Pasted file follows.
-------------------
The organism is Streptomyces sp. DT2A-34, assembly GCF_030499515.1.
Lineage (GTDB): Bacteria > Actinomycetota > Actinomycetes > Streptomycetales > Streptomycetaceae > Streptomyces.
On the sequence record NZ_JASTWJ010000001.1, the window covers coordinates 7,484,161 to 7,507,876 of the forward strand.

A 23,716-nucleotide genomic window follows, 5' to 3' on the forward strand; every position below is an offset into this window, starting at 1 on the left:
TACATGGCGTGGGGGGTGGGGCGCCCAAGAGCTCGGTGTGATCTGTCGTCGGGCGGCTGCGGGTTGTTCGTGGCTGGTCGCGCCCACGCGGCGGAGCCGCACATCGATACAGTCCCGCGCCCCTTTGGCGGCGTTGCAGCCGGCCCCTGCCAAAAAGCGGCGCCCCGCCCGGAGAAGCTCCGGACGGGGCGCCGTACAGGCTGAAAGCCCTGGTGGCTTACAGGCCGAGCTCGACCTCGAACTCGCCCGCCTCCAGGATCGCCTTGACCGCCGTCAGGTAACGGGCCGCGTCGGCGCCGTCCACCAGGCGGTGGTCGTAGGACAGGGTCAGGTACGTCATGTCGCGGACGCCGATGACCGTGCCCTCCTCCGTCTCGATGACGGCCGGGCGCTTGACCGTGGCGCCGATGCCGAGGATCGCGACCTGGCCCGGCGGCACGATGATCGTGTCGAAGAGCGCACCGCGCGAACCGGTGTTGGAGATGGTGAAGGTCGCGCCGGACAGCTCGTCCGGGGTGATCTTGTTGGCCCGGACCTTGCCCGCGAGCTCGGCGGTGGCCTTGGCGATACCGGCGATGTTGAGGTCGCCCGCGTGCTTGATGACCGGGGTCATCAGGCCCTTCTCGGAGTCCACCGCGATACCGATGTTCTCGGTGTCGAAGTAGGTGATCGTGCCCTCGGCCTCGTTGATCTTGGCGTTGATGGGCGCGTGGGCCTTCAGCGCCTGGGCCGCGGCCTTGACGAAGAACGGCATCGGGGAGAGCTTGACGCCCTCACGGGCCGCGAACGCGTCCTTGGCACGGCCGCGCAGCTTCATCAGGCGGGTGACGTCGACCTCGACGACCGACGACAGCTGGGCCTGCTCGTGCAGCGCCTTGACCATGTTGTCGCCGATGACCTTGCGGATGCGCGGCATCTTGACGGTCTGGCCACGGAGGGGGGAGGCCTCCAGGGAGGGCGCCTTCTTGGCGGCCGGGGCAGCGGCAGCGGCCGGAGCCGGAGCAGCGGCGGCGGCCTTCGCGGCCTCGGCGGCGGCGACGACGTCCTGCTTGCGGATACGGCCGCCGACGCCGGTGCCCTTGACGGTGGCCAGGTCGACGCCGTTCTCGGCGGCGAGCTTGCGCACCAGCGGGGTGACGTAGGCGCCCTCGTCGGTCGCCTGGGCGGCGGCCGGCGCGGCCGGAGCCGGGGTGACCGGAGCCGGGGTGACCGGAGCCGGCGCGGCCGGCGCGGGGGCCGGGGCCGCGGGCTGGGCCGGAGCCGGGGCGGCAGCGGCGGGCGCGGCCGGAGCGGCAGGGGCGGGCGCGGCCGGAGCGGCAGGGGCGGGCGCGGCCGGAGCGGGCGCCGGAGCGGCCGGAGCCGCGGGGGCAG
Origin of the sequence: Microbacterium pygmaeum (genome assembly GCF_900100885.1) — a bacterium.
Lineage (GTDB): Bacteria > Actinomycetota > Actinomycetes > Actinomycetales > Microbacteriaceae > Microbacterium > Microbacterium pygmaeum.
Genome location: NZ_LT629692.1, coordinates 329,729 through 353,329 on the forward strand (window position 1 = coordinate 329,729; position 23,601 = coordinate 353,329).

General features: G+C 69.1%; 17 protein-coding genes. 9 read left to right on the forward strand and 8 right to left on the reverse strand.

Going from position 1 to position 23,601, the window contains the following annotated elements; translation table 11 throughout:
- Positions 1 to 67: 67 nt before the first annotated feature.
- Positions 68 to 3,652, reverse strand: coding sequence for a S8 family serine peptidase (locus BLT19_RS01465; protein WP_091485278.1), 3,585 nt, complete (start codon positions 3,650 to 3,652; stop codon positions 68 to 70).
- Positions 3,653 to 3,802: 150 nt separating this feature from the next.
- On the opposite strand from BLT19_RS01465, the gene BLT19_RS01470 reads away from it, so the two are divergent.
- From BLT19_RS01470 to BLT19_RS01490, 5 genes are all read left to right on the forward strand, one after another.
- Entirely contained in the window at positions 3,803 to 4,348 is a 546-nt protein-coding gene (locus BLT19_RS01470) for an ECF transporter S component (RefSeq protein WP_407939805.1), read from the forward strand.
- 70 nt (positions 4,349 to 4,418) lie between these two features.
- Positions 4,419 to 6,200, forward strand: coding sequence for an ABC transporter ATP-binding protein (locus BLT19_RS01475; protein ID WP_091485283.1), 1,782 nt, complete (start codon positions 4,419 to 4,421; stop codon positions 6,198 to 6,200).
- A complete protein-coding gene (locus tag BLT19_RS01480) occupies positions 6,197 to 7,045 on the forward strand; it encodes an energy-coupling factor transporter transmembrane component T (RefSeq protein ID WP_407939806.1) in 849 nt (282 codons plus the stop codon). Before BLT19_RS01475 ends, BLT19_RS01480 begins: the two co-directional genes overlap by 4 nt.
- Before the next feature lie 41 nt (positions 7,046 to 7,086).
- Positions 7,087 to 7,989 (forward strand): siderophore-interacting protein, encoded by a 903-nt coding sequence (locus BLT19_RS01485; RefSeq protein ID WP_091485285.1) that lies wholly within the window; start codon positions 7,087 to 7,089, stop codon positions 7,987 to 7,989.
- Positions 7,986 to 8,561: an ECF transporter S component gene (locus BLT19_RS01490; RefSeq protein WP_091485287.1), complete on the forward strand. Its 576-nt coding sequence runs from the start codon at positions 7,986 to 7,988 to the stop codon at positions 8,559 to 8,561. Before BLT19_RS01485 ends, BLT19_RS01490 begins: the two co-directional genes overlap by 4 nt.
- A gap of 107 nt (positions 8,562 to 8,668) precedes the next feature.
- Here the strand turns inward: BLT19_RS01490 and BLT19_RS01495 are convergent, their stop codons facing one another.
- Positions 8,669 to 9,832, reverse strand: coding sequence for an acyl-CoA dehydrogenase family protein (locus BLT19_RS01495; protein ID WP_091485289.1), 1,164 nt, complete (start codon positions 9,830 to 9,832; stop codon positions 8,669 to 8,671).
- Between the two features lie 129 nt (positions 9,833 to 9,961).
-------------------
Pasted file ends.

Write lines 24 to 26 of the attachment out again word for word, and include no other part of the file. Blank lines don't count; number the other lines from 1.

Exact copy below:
- Here the strand turns inward: BLT19_RS01490 and BLT19_RS01495 are convergent, their stop codons facing one another.
- Positions 8,669 to 9,832, reverse strand: coding sequence for an acyl-CoA dehydrogenase family protein (locus BLT19_RS01495; protein ID WP_091485289.1), 1,164 nt, complete (start codon positions 9,830 to 9,832; stop codon positions 8,669 to 8,671).
- Between the two features lie 129 nt (positions 9,833 to 9,961).